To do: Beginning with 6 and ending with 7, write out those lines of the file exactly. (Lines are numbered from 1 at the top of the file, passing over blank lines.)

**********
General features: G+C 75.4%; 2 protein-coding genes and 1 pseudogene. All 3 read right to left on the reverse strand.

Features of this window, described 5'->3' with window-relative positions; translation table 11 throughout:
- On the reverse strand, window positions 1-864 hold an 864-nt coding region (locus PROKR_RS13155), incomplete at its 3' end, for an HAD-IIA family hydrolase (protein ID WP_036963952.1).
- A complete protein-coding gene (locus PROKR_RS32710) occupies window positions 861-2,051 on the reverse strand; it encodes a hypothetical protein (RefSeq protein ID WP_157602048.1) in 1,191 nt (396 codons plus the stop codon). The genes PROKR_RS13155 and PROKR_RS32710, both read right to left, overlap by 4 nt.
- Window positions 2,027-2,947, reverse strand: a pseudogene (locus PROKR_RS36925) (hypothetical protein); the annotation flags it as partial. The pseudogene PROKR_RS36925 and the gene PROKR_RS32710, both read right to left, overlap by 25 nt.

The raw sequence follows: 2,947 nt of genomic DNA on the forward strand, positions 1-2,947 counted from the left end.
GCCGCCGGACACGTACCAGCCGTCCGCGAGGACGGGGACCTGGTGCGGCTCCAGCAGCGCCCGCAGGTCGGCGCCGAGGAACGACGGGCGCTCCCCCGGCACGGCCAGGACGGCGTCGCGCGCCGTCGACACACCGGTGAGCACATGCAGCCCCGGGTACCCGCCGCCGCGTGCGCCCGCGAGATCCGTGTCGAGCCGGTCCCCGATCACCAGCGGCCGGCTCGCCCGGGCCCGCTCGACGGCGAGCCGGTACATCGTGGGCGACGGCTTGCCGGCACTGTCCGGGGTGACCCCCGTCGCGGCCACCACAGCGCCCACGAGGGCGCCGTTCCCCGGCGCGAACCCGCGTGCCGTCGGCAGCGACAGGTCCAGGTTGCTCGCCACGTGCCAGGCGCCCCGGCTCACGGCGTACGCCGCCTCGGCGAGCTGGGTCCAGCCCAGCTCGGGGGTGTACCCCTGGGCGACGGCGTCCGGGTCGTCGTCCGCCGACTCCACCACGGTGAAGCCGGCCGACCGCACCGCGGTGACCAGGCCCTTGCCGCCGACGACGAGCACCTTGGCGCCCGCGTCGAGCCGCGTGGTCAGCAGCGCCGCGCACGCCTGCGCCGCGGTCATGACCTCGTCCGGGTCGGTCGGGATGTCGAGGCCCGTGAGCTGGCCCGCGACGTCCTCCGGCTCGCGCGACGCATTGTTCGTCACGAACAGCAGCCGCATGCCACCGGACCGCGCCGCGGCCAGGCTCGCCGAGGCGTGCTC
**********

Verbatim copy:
The raw sequence follows: 2,947 nt of genomic DNA on the forward strand, positions 1-2,947 counted from the left end.
GCCGCCGGACACGTACCAGCCGTCCGCGAGGACGGGGACCTGGTGCGGCTCCAGCAGCGCCCGCAGGTCGGCGCCGAGGAACGACGGGCGCTCCCCCGGCACGGCCAGGACGGCGTCGCGCGCCGTCGACACACCGGTGAGCACATGCAGCCCCGGGTACCCGCCGCCGCGTGCGCCCGCGAGATCCGTGTCGAGCCGGTCCCCGATCACCAGCGGCCGGCTCGCCCGGGCCCGCTCGACGGCGAGCCGGTACATCGTGGGCGACGGCTTGCCGGCACTGTCCGGGGTGACCCCCGTCGCGGCCACCACAGCGCCCACGAGGGCGCCGTTCCCCGGCGCGAACCCGCGTGCCGTCGGCAGCGACAGGTCCAGGTTGCTCGCCACGTGCCAGGCGCCCCGGCTCACGGCGTACGCCGCCTCGGCGAGCTGGGTCCAGCCCAGCTCGGGGGTGTACCCCTGGGCGACGGCGTCCGGGTCGTCGTCCGCCGACTCCACCACGGTGAAGCCGGCCGACCGCACCGCGGTGACCAGGCCCTTGCCGCCGACGACGAGCACCTTGGCGCCCGCGTCGAGCCGCGTGGTCAGCAGCGCCGCGCACGCCTGCGCCGCGGTCATGACCTCGTCCGGGTCGGTCGGGATGTCGAGGCCCGTGAGCTGGCCCGCGACGTCCTCCGGCTCGCGCGACGCATTGTTCGTCACGAACAGCAGCCGCATGCCACCGGACCGCGCCGCGGCCAGGCTCGCCGAGGCGTGCTC